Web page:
Reorganisation of Indian States


  • The reorganisation of Indian states refers to the process of redrawing boundaries and reconfiguring the administrative divisions of states in India.
  • It aimed to ensure efficient governance, linguistic and cultural coherence, and equitable development across the country.

Historical Background

1. Pre-Independence Era

  • British India was divided into provinces and princely states based on historical, administrative, and political considerations.

2. Post-Independence Era

  • Linguistic Reorganisation:
    • Demands for states based on linguistic lines gained momentum post-independence.

Major Reorganisation Acts

1. State Reorganisation Act, 1956

  • Recommendations of the Fazal Ali Commission:

    • Based on linguistic principles, the Commission recommended the creation of states.
    • The act was enacted to implement these recommendations.
  • Creation of States:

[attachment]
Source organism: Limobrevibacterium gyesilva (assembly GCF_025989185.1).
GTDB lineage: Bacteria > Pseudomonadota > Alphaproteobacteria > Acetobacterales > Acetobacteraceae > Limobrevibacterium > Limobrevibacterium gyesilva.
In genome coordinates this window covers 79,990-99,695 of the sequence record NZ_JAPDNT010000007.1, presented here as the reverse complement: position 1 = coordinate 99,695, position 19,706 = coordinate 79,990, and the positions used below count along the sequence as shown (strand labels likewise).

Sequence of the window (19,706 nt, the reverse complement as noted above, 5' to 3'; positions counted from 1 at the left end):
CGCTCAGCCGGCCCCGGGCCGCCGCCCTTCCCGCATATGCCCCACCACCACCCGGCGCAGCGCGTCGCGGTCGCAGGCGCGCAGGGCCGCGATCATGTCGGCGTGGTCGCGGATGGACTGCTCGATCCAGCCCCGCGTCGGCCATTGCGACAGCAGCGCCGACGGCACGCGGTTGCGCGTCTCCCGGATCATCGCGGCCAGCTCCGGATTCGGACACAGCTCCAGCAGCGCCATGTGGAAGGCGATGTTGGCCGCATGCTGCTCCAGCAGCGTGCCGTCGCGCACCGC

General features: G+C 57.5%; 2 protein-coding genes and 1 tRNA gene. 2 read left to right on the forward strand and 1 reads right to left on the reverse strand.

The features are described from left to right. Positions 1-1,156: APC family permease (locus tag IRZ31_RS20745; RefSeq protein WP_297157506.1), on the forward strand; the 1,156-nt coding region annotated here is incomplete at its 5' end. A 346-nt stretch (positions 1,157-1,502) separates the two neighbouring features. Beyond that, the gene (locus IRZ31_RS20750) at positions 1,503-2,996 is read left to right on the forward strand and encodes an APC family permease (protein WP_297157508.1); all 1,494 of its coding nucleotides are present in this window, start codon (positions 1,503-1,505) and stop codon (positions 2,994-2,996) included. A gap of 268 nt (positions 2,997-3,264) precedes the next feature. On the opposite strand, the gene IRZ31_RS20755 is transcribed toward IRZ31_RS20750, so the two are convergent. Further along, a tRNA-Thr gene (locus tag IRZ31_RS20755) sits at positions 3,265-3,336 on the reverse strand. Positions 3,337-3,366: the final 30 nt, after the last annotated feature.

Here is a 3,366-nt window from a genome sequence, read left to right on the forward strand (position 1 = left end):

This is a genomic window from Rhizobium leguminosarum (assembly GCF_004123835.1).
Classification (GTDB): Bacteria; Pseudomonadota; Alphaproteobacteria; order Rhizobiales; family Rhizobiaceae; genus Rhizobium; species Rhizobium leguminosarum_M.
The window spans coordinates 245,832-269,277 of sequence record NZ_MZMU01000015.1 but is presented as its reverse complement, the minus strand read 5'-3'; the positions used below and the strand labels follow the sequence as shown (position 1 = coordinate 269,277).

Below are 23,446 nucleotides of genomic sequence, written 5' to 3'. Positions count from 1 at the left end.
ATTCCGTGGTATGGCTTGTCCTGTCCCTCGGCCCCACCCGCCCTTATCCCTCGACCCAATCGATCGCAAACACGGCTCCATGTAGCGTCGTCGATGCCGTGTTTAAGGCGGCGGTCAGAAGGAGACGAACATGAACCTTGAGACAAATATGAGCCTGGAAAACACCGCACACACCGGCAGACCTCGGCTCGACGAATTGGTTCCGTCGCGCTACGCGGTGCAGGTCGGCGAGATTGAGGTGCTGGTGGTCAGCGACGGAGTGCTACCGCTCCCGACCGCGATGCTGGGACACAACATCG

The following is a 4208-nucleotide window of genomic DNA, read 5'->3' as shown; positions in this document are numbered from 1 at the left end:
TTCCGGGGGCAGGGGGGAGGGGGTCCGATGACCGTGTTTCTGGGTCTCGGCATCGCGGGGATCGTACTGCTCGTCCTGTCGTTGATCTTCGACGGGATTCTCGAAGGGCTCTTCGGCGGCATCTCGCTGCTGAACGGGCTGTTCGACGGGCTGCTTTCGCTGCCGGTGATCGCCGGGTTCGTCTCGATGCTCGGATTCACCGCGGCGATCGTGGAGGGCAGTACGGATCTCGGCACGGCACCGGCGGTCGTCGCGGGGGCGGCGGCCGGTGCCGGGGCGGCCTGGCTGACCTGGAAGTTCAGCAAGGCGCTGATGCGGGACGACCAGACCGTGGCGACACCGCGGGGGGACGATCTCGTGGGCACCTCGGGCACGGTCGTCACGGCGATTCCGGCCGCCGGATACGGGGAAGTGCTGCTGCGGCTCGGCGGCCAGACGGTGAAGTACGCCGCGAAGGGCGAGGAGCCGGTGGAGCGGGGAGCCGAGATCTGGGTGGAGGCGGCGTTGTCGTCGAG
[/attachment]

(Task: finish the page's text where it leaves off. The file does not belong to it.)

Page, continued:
• States were reorganised on the basis of language.
    • Example: Andhra Pradesh (Telugu-speaking areas), Maharashtra (Marathi-speaking areas).

2. Formation of New States

  • Punjab Reorganisation Act, 1966:

    • Creation of Haryana and Himachal Pradesh from the erstwhile state of Punjab.
  • North-East Reorganisation Act, 1971:

    • Formation of Meghalaya, Manipur, and Tripura as separate states.
  • Statehood to Union Territories:

    • Delhi and Puducherry were granted statehood in 1992 and 2006 respectively.

3. Telangana Formation Act, 2014

  • Formation of Telangana:
    • Carved out from Andhra Pradesh to create a new state, Telangana, based on linguistic and regional differences.

Rationale for Reorganisation

1. Linguistic and Cultural Cohesion

  • Linguistic Homogeneity:
    • People speaking the same language share a common culture and heritage.

2. Administrative Efficiency

  • Better Governance:
    • Smaller states can lead to more efficient administration and better service delivery.

3. Equitable Development

  • Regional Balance:
    • Ensures equitable distribution of resources and development opportunities.

Criticisms and Challenges

1. Communal and Regional Tensions

  • Identity Issues:
    • Formation of states based on linguistic or regional lines can sometimes reinforce regionalism and identity politics.

2. Administrative Burden

  • Increased Expenditure:
    • Setting up separate administrative machinery for each state adds to the financial burden.